The Internal Revenue Service audited fewer taxpayers last year, according to a new report, although audits of millionaires ticked up slightly.
The report, released Wednesday by Syracuse University’s Transactional Records Access Clearinghouse, found that in fiscal year 2022, the IRS audited 626,204 returns (out of more than 164 million individual income tax returns filed), down from 659,003 during FY 2021. The IRS is increasingly relying on correspondence audits. Only 93,595 of the audits were regular audits, compared to 532,609 correspondence audits, with about 85% of audits conducted through the mail.
“Together this means that last year the odds of audit had fallen to 3.8 out of every 1,000 returns filed (0.38%),” said the TRAC report. “For FY 2021, the odds of audit had been 4.1 out of every 1,000 returns filed (0.41%).”
In response to persistent complaints about the IRS failing to properly audit high-income taxpayers, the number of audits of millionaires ticked up slightly after years of declines, but those audits too were mostly via letters. Last year, 48% of millionaire audits consisted of correspondence audits, but still most millionaires avoid tax audits.
“Adding those who received a letter asking for more documentation on a specific item, the odds of millionaires receiving some attention by the IRS rose to 2.8%,” said the report. “Yet this left somewhat under 700,000 millionaires — taxpayers reporting a million or more in total positive income — with absolutely no scrutiny whatsoever.”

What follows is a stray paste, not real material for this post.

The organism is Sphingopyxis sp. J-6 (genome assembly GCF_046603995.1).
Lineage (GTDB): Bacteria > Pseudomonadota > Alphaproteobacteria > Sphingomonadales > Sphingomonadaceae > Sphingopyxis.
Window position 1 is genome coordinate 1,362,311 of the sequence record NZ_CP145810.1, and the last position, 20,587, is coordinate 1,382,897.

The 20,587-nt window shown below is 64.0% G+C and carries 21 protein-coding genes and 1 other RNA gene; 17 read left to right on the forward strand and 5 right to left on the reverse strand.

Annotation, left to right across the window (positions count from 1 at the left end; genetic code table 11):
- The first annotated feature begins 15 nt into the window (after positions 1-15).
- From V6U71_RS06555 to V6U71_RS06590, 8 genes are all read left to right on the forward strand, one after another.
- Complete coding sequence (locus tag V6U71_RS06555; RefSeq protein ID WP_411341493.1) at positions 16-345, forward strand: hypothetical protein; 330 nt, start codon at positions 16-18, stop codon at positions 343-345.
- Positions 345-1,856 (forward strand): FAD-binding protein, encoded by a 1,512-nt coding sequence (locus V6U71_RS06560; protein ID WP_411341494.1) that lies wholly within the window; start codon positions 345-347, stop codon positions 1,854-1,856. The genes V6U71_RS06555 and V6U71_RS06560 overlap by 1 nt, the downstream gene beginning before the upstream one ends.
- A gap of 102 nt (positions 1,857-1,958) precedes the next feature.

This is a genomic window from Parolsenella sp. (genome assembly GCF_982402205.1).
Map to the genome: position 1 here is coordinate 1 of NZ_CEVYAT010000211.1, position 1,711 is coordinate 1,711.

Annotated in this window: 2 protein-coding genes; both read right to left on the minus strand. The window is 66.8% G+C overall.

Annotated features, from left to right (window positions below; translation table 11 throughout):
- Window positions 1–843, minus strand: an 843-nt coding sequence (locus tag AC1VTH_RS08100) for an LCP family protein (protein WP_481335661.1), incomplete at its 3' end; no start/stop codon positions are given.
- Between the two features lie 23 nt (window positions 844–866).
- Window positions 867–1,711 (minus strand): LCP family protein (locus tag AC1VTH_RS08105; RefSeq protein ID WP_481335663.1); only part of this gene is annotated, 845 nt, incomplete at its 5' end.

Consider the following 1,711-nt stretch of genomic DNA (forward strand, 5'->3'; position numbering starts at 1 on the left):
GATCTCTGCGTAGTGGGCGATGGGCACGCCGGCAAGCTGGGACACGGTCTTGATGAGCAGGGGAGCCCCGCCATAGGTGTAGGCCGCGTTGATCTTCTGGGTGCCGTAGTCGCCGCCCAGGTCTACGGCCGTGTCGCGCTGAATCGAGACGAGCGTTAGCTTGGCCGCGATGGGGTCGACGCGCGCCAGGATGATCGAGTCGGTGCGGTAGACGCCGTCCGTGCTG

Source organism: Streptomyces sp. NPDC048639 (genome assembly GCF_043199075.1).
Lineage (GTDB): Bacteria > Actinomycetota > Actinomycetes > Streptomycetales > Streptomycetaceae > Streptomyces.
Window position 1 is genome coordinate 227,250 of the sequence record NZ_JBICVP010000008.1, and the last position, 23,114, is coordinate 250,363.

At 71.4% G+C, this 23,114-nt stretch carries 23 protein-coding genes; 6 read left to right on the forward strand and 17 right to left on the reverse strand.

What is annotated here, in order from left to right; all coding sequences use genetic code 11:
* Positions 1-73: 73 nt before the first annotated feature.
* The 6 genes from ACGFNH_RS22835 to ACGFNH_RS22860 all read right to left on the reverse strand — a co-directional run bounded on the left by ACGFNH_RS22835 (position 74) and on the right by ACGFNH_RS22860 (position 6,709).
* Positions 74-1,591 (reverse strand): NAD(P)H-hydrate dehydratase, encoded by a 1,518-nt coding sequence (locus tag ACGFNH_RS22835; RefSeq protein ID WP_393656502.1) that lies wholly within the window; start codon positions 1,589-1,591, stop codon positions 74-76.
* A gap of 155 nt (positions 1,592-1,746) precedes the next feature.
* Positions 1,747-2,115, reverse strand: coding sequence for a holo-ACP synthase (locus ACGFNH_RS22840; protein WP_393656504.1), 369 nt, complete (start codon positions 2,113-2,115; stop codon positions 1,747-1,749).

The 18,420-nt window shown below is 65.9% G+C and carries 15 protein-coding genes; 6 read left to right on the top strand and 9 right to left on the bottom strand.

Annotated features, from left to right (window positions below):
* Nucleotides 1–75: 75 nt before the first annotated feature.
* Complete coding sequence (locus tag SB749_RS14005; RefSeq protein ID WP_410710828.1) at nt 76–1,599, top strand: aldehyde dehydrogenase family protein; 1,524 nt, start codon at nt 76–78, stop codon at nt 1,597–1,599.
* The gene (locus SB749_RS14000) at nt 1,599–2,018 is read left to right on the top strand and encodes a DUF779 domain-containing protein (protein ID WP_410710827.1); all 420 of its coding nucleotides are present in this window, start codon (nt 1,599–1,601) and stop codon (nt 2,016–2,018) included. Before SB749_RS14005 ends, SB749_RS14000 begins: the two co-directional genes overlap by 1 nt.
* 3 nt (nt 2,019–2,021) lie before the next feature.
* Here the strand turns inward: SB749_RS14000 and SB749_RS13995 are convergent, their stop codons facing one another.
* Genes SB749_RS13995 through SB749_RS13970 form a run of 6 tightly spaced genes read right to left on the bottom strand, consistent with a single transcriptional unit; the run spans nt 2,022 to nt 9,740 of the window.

Millionaires did have the highest odds of being audited, the report acknowledged, but the odds that millionaires received a regular audit by a revenue agent (1.1%) were less than the audit rate of the targeted lowest-income wage-earners, whose audit rate was 1.27%. The taxpayer category who saw audit rates five and a half times more than nearly everyone else were low-income wage-earners claiming the Earned Income Tax Credit.
EITC claimants have historically been targeted for examinations not because they account for the most tax under-reporting, the report noted, but because they are relatively easy targets at a time when the IRS increasingly relies upon correspondence audits but doesn’t have the resources to help taxpayers or answer their questions.
The IRS received a funding boost of $80 billion over the next 10 years from last year’s Inflation Reduction Act. Some of that funding will be used to increase tax audits and close the tax gap, but mainly it’s supposed to be spent on improving taxpayer service, replacing retiring IRS employees and upgrading the IRS’s aging technology systems. Republican members of the House have promised to introduce legislation to prevent the IRS from accessing the extra funds or using the money to hire more IRS agents.
Michael Cohn is Editor-in-Chief of AccountingToday.com.
Contact Pinnacle CPA Advisory Group
If you need tax help or any kind of accounting services, contact the experts at Pinnacle CPA Advisory Group. Reach us by calling our office at (614) 942-1990, sending email to firstname.lastname@example.org, or by filling out the Contact form on this website at cpaagi.com/contact.